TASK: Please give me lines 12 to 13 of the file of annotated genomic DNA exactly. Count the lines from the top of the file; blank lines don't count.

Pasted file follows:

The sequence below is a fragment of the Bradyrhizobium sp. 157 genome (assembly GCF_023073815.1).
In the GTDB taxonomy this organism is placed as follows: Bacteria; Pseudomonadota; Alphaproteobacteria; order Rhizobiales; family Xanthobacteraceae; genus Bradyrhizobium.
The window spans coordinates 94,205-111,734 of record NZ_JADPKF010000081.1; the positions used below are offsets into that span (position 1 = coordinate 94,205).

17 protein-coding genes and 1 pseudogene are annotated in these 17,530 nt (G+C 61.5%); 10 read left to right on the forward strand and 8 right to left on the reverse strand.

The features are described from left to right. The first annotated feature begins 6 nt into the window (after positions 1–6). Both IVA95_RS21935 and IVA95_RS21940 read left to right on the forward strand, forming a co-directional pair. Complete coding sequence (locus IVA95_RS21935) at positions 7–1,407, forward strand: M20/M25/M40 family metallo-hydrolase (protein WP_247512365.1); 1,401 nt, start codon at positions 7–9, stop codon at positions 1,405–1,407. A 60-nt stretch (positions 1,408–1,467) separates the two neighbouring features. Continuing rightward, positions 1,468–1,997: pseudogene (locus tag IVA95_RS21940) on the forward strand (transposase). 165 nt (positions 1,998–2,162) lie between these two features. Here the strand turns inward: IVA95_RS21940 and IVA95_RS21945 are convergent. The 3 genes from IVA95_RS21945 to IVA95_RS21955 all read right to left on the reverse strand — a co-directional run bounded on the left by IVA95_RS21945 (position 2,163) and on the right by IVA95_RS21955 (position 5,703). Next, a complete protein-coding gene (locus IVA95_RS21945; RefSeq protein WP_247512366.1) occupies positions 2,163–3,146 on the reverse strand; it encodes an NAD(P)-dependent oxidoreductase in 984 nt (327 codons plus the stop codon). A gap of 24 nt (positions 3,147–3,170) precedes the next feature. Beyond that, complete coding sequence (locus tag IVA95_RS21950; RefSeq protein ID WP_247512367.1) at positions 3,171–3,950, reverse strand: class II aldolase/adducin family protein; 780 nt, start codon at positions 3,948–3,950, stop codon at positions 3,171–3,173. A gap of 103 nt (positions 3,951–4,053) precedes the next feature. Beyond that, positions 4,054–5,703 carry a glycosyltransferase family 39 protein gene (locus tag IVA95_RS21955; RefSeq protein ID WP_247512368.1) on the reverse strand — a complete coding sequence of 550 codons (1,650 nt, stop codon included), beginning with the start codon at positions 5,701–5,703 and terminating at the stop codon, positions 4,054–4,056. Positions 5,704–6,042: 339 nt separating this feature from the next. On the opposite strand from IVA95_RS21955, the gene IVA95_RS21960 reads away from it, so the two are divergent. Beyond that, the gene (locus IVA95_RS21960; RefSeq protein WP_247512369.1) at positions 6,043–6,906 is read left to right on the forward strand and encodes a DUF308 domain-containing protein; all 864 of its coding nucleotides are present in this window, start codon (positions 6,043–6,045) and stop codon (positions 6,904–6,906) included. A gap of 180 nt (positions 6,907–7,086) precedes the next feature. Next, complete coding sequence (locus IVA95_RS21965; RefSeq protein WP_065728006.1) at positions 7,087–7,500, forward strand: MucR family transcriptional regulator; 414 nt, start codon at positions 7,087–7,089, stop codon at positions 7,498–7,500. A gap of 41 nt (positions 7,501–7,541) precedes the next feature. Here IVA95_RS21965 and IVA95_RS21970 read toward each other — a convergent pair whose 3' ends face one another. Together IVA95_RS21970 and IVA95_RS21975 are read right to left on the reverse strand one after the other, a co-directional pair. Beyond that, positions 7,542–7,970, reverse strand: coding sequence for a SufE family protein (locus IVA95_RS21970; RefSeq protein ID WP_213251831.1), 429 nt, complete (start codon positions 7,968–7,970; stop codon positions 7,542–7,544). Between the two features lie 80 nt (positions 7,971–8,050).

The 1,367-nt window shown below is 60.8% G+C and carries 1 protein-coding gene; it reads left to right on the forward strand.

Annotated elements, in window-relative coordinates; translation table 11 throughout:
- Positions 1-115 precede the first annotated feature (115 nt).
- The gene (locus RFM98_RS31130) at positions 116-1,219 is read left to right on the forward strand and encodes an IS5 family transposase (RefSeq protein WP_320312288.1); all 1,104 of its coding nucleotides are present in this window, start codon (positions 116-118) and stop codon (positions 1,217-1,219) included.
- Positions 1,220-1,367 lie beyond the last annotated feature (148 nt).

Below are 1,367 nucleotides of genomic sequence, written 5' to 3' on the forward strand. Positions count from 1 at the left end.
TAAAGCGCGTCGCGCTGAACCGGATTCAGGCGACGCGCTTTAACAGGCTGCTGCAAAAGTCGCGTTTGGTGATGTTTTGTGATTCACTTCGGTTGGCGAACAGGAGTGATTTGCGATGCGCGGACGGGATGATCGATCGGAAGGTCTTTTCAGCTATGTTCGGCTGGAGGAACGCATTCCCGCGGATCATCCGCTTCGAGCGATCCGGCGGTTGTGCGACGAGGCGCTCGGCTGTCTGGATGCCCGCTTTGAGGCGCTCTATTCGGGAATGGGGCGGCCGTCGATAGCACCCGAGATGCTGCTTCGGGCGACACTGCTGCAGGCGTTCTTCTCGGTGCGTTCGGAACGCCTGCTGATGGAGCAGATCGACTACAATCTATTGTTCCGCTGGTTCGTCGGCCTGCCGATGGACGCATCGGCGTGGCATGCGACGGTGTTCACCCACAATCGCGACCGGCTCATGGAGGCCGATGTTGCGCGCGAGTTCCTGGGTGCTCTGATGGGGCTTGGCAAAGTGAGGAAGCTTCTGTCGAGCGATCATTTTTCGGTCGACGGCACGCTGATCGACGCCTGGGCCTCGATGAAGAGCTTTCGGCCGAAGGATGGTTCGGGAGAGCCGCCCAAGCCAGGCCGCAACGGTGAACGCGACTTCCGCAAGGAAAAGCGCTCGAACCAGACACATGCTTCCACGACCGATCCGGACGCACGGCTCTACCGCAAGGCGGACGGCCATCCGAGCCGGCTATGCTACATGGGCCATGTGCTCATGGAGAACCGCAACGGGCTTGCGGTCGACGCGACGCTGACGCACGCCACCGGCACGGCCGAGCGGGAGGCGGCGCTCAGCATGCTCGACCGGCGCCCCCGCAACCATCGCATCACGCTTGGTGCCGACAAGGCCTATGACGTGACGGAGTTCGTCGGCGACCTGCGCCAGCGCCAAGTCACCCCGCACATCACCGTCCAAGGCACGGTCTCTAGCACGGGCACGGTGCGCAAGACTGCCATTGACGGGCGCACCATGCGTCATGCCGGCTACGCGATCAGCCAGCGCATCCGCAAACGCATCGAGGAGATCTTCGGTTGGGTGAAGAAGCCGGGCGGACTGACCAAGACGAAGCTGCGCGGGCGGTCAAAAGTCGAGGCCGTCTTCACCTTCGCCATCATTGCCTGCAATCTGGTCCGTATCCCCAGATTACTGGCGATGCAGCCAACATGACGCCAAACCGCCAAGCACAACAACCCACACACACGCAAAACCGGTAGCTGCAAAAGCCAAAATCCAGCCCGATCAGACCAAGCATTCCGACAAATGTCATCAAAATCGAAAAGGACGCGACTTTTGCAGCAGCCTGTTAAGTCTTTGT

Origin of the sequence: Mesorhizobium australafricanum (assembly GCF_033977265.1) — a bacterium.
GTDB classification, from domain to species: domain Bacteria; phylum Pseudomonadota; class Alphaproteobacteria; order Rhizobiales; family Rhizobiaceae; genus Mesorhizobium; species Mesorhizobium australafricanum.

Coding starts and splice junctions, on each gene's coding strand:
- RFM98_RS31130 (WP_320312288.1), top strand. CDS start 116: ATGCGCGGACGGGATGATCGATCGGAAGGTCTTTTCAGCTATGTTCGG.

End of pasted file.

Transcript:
TAAAGCGCGTCGCGCTGAACCGGATTCAGGCGACGCGCTTTAACAGGCTGCTGCAAAAGTCGCGTTTGGTGATGTTTTGTGATTCACTTCGGTTGGCGAACAGGAGTGATTTGCGATGCGCGGACGGGATGATCGATCGGAAGGTCTTTTCAGCTATGTTCGGCTGGAGGAACGCATTCCCGCGGATCATCCGCTTCGAGCGATCCGGCGGTTGTGCGACGAGGCGCTCGGCTGTCTGGATGCCCGCTTTGAGGCGCTCTATTCGGGAATGGGGCGGCCGTCGATAGCACCCGAGATGCTGCTTCGGGCGACACTGCTGCAGGCGTTCTTCTCGGTGCGTTCGGAACGCCTGCTGATGGAGCAGATCGACTACAATCTATTGTTCCGCTGGTTCGTCGGCCTGCCGATGGACGCATCGGCGTGGCATGCGACGGTGTTCACCCACAATCGCGACCGGCTCATGGAGGCCGATGTTGCGCGCGAGTTCCTGGGTGCTCTGATGGGGCTTGGCAAAGTGAGGAAGCTTCTGTCGAGCGATCATTTTTCGGTCGACGGCACGCTGATCGACGCCTGGGCCTCGATGAAGAGCTTTCGGCCGAAGGATGGTTCGGGAGAGCCGCCCAAGCCAGGCCGCAACGGTGAACGCGACTTCCGCAAGGAAAAGCGCTCGAACCAGACACATGCTTCCACGACCGATCCGGACGCACGGCTCTACCGCAAGGCGGACGGCCATCCGAGCCGGCTATGCTACATGGGCCATGTGCTCATGGAGAACCGCAACGGGCTTGCGGTCGACGCGACGCTGACGCACGCCACCGGCACGGCCGAGCGGGAGGCGGCGCTCAGCATGCTCGACCGGCGCCCCCGCAACCATCGCATCACGCTTGGTGCCGACAAGGCCTATGACGTGACGGAGTTCGTCGGCGACCTGCGCCAGCGCCAAGTCACCCCGCACATCACCGTCCAAGGCACGGTCTCTAGCACGGGCACGGTGCGCAAGACTGCCATTGACGGGCGCACCATGCGTCATGCCGGCTACGCGATCAGCCAGCGCATCCGCAAACGCATCGAGGAGATCTTCGGTTGGGTGAAGAAGCCGGGCGGACTGACCAAGACGAAGCTGCGCGGGCGGTCAAAAGTCGAGGCCGTCTTCACCTTCGCCATCATTGCCTGCAATCTGGTCCGTATCCCCAGATTACTGGCGATGCAGCCAACATGACGCCAAACCGCCAAGCACAACAACCCACACACACGCAAAACCGGTAGCTGCAAAAGCCAAAATCCAGCCCGATCAGACCAAGCATTCCGACAAATGTCATCAAAATCGAAAAGGACGCGACTTTTGCAGCAGCCTGTTAAGTCTTTGT

Origin of the sequence: Mesorhizobium australafricanum (assembly GCF_033977265.1) — a bacterium.